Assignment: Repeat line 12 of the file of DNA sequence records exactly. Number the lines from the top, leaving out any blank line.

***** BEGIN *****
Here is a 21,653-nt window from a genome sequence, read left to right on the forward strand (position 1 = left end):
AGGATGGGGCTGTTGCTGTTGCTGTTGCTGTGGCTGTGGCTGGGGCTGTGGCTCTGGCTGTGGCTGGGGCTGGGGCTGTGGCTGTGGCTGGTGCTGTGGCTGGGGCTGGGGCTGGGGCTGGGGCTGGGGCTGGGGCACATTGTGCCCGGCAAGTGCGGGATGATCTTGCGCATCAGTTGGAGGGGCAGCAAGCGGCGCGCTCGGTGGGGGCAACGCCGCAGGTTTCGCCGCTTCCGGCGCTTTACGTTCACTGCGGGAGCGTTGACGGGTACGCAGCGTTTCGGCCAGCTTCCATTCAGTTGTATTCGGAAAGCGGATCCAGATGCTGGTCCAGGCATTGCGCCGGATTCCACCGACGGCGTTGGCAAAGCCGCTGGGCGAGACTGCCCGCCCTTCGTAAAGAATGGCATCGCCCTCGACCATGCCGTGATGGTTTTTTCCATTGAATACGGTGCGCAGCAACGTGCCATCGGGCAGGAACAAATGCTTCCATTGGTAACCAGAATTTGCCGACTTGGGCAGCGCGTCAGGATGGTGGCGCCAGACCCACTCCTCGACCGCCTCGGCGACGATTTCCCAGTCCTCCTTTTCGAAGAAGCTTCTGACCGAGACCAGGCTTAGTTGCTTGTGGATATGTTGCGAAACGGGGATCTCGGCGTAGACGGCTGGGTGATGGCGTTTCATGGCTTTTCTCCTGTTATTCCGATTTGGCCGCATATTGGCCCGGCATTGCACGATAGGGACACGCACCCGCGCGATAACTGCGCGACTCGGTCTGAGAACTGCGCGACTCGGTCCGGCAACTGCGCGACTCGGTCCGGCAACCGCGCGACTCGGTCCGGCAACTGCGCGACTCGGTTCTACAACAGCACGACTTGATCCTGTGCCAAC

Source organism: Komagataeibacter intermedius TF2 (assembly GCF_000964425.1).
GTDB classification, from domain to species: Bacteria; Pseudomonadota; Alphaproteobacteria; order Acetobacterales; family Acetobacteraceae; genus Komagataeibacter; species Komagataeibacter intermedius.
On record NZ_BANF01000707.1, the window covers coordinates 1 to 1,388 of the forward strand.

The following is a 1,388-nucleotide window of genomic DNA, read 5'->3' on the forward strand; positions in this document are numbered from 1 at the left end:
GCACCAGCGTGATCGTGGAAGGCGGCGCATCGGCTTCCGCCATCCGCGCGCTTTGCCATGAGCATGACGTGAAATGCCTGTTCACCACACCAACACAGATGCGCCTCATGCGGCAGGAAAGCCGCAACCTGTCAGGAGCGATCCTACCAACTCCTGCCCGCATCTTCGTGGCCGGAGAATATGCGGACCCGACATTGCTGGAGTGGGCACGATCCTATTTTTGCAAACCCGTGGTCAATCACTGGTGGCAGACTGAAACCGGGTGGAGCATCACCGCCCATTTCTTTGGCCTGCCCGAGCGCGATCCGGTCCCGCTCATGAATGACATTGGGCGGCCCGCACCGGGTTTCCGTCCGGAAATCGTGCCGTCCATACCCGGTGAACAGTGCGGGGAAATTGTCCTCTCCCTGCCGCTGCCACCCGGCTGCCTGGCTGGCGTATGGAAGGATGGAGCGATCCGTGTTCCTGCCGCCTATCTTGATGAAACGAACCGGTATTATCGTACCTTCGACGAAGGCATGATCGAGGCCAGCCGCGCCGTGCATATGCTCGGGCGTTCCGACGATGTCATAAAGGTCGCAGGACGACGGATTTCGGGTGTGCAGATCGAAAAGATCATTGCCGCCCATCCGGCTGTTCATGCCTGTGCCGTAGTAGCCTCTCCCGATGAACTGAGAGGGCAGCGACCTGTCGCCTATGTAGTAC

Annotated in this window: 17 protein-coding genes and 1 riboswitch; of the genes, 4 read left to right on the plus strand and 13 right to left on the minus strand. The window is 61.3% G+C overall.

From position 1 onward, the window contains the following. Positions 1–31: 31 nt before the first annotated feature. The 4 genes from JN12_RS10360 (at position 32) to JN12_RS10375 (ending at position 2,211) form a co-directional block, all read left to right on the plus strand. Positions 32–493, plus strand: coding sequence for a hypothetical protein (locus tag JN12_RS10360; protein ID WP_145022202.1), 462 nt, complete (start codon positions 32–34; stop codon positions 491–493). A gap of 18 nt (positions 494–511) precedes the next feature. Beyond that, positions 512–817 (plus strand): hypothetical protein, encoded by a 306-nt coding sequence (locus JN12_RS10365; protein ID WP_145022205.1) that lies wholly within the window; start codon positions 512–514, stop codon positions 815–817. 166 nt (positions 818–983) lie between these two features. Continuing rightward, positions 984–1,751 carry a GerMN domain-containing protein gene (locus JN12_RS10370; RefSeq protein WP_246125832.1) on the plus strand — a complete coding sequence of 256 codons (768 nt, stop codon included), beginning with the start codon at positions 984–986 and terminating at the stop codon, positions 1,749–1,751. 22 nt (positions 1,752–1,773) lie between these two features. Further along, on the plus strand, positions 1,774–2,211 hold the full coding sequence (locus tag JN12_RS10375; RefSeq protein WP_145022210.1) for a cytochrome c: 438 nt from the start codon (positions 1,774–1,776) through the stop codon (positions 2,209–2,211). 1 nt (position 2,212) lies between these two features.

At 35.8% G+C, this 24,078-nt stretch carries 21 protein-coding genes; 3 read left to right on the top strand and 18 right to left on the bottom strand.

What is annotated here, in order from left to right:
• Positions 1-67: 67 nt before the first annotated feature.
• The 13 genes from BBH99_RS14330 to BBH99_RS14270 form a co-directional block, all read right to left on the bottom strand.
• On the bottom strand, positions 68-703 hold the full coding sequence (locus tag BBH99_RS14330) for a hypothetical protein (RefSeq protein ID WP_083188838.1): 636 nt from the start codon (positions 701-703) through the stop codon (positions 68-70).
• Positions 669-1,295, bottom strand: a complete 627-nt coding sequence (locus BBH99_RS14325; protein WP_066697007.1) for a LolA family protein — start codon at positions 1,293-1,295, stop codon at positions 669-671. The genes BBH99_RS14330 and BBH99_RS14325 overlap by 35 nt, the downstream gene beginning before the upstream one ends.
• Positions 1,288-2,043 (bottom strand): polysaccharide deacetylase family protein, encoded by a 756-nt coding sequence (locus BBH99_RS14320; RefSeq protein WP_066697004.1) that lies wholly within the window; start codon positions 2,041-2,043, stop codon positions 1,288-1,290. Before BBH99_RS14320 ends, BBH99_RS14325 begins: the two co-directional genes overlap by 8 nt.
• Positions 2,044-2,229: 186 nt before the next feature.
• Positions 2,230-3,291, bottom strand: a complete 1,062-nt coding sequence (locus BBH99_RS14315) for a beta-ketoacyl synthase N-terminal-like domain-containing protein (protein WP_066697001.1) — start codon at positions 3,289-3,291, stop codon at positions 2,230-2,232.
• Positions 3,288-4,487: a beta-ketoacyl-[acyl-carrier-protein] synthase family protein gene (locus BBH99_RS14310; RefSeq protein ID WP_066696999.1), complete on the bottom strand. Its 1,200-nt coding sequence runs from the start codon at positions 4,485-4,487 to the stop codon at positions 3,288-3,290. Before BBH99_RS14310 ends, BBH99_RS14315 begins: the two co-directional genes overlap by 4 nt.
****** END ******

• Positions 1-67: 67 nt before the first annotated feature.